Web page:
Apple has announced plans to expand iBooks Textbooks and iTunes U Course Manager to new markets across Asia, Latin America, Europe, and other areas.
Apple's iBooks Textbooks are rolling out in Brazil, Italy, and Japan while iTunes Course Manager is hitting Russia, Thailand, and Malaysia. With the latest expansion, iBooks Textbooks is now available in 51 countries around the globe and iTunes Course Manager is available in 70 countries.
"The incredible content and tools available for iPad provide teachers with new ways to customize learning unlike ever before," Eddy Cue, Apple's senior vice president of Internet Software and Services, said in a statement. "We can't wait to see how teachers in even more countries will create their new lesson plans with interactive textbooks, apps, and rich digital content."
With iBooks Textbooks, students have access to full-screen textbooks on their iPad, complete with features like interactive animations, rotating 3D diagrams, flick-through photo galleries, and tap-to-play videos. Even better — with iBooks Textbooks, students don't have to carry heavy paper textbooks, texts can be quickly updated as new events unfold, and they don't have to be returned. It boasts nearly 25,000 educational titles covering 100 percent of the US high school core curriculum and the General Certificate of Secondary Education (GCSE) core curriculum in the UK.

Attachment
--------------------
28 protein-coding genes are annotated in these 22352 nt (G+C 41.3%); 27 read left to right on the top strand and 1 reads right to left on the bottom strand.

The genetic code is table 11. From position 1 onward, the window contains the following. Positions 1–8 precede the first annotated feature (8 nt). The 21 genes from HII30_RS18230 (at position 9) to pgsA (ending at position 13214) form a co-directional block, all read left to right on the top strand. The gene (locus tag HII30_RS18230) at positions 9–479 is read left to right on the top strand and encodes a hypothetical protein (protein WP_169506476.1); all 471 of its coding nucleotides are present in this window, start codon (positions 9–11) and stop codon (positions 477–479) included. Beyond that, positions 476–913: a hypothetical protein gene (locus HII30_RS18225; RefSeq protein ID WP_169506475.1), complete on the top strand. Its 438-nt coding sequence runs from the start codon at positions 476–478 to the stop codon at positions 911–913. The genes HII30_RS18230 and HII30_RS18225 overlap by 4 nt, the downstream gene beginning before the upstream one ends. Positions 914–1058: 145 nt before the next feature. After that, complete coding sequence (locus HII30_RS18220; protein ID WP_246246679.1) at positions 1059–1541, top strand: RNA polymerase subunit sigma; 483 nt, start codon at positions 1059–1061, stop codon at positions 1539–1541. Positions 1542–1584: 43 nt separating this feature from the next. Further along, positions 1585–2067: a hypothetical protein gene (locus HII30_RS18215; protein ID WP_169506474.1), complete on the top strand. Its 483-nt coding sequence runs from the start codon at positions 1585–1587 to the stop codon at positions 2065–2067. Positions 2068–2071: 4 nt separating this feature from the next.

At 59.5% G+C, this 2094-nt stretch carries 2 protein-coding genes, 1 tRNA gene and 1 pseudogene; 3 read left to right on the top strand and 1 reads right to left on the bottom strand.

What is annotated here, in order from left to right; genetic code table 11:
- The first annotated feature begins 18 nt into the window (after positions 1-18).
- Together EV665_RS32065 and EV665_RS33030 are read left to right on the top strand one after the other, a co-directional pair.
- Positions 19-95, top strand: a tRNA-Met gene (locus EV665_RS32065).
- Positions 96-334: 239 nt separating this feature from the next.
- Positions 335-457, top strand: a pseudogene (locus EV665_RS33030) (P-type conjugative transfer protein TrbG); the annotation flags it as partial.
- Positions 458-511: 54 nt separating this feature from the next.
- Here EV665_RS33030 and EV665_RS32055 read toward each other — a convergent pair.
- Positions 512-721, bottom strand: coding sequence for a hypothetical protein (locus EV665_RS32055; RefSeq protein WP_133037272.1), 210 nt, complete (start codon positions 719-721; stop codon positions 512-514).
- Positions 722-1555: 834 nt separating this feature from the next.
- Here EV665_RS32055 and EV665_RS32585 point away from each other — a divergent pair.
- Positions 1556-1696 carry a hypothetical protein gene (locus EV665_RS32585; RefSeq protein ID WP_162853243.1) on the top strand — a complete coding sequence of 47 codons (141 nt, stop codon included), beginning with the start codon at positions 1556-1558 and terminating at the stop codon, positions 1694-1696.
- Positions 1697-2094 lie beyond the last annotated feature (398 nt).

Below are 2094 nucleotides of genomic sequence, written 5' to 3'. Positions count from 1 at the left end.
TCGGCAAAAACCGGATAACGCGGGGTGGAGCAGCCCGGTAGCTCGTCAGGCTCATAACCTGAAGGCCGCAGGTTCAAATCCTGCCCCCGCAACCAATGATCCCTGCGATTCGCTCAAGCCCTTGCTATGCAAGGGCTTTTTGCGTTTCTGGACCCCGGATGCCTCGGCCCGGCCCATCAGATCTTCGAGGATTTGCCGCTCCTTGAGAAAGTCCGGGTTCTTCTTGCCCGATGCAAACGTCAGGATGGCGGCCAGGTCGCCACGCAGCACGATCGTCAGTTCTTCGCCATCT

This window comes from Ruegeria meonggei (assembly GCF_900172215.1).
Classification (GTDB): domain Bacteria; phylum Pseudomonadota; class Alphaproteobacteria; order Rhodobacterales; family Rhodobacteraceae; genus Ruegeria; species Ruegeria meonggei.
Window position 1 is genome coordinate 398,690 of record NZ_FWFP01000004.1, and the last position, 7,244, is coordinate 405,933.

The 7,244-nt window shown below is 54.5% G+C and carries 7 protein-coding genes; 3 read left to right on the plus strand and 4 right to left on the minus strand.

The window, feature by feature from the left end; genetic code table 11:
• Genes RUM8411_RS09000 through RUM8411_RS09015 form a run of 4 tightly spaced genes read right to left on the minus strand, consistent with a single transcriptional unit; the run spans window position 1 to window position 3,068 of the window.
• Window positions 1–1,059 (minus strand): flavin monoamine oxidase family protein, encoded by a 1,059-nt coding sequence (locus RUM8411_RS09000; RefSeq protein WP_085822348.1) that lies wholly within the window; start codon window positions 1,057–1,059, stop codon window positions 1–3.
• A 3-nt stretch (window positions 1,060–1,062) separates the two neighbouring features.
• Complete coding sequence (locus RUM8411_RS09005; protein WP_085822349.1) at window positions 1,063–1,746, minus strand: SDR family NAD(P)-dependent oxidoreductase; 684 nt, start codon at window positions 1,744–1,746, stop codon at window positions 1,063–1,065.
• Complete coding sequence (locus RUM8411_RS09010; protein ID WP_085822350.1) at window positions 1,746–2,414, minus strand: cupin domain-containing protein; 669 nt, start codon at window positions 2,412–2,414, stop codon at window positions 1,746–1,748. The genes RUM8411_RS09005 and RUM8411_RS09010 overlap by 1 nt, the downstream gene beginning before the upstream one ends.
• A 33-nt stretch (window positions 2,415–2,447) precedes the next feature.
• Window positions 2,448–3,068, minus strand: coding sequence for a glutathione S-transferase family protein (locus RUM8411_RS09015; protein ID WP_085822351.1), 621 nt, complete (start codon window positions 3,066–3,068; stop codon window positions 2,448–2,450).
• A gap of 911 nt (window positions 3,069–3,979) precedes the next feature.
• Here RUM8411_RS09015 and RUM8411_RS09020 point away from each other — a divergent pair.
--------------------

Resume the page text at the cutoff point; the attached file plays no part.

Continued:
Meanwhile, iTunes Course Manager lets educators easily share resources directly with their class or a global audience on iTunes U. The free iOS app gives students access to what Apple calls the world's largest online catalog of free educational content from schools and universities.
"iPad is so much more than just a textbook or just a notepad for students — it's a powerful educational tool, a study partner, a window into the past and a glimpse of the future," Sophie Post, fourth grade history teacher at Falkner House school, said in a statement. "Teaching history was once a static timeline of events. In leveraging the entire educational ecosystem of iPad, creating my own iBooks Textbooks and iTunes U courses, and pulling in apps like History: Maps of the World, studying history has suddenly become a creative, dynamic and truly transformative experience for my pupils."
One recent attempt to bring iOS to the classroom didn't go as smoothly as planned. In October, Los Angeles school officials confiscated iPads provided to students after they "hacked" their tablets to access Twitter and other unauthorised websites and apps.